Media Ethics is independent and inclusive. It is editorially eclectic and neither its sponsors, its editor, or its staff are responsible for its content.  It strives to present and examine ideas, provide a forum for opinion and research articles on media ethics, as well as a venue for announcements and reviews of meetings, opportunities, and publications.  Media Ethics welcomes any and all contributions. All submitted manuscripts are subject to editing at the discretion of the editor.

 

Photographs and other illustrations often are digitally altered. Unless otherwise specified, authors and photographers retain all rights to their work, subject only to print and electronic publication by Media Ethics itself.

The Journalist's "Duty of Care" - to Other Journalists

s901ma1gThe Guardian / Ashley Wilbourn

JANE B. SINGER

points out the journalist's "duty of care" to bloggers and other journalists.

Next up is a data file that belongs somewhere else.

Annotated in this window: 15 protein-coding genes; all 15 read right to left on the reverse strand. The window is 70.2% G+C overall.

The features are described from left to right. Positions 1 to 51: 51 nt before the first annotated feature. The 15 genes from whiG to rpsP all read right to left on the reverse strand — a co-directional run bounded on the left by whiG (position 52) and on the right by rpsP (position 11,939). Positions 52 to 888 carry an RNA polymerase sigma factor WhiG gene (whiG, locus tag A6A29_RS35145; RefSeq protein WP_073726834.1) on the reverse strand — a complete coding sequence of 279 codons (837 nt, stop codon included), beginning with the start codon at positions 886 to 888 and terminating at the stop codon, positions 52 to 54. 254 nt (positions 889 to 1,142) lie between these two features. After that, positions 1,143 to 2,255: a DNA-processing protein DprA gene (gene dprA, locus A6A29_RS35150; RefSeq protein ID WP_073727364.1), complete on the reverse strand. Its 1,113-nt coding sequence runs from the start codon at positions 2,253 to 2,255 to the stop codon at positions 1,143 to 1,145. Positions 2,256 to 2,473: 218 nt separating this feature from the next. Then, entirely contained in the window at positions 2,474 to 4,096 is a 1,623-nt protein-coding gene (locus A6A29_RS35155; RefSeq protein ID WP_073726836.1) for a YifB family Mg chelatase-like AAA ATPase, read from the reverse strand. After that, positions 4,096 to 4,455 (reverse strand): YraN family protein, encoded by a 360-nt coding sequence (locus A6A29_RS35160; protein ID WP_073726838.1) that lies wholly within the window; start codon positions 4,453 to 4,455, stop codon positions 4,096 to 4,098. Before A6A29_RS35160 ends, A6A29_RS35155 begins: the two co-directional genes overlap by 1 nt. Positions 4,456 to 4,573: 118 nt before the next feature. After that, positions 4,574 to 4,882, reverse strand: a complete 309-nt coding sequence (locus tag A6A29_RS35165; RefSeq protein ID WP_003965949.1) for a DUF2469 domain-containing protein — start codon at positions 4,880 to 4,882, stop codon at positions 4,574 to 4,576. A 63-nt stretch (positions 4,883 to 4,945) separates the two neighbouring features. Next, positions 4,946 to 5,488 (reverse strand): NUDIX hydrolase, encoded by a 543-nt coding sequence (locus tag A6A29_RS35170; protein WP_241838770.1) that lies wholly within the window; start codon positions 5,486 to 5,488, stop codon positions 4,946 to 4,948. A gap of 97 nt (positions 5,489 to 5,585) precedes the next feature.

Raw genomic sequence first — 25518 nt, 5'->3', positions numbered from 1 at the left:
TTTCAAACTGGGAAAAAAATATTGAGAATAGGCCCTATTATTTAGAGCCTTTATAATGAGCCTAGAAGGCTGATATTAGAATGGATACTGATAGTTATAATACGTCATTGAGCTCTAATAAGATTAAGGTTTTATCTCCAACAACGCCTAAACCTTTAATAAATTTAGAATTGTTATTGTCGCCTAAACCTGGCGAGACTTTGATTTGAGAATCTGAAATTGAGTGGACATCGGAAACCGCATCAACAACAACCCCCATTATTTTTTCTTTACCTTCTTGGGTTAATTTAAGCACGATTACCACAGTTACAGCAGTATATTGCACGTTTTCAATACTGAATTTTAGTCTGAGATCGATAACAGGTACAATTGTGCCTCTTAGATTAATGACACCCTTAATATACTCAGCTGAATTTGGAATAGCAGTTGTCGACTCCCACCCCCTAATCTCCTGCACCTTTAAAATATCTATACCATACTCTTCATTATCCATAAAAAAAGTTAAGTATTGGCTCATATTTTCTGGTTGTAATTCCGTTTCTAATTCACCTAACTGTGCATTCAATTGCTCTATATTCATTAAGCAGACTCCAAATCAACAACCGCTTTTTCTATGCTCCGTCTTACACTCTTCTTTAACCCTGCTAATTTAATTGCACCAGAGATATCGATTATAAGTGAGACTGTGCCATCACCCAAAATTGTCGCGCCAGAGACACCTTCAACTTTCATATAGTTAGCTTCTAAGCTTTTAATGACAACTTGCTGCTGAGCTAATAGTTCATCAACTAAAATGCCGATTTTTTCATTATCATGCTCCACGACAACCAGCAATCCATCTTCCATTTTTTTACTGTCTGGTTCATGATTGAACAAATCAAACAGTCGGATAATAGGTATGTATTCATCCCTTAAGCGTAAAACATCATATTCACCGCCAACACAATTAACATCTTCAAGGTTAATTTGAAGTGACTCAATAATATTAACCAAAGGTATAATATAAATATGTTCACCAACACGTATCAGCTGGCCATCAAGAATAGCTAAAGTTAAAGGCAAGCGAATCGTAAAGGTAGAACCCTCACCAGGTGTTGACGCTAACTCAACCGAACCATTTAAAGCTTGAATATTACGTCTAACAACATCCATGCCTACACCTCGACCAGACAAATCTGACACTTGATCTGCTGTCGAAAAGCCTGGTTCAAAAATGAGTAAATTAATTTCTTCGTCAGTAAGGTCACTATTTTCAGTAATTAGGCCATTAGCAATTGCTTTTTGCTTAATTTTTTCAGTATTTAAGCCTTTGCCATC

Ethicalia: A Compendium of Global Ethical Minutia

hj1urji8Manny ParaschosMANNY PARASCHOS

spans the globe for "Ethicalia," minutia about media ethics.

A Philosophy of Accountability for Journalism

wc28vuo0Lady Liberty / Ashley Wilbourn

THEODORE L. GLASSER AND JAMES S. ETTEMA

propose a philosophy of common sense accountability for journalism.

Teaching Ethics by Telling Stories

rxwqq3l6Ashley Wilbourn

HOWARD GOOD

speaks of teaching ethics by telling stories.

Seeking the Noumena in Journalistic Ethics

JOHN C. MERRILL7q32h37j

seeks the noumena.

Fame, Fortune and Ethics

p87l034uAshley WilbournROBERT R. SMITH

considers fame, fortune and ethics in telecommunications history.

Is Formula Journalism Good Journalism?

x42hs211Ashley WilbournCARLOE McNALL

decries formulaic journalism.

Operation West End: A Case Study in Media Ethics


615hw168Ashley WilbournRAMACHANDRA R. KOTHAPALLI

describes a case study.

Frey vs. Thoreau: Which Liar Tells More Truth?

9tkiaqw7Ashley WilbournDAVID EMBLIDGE

compares Frey and Thoreau

 
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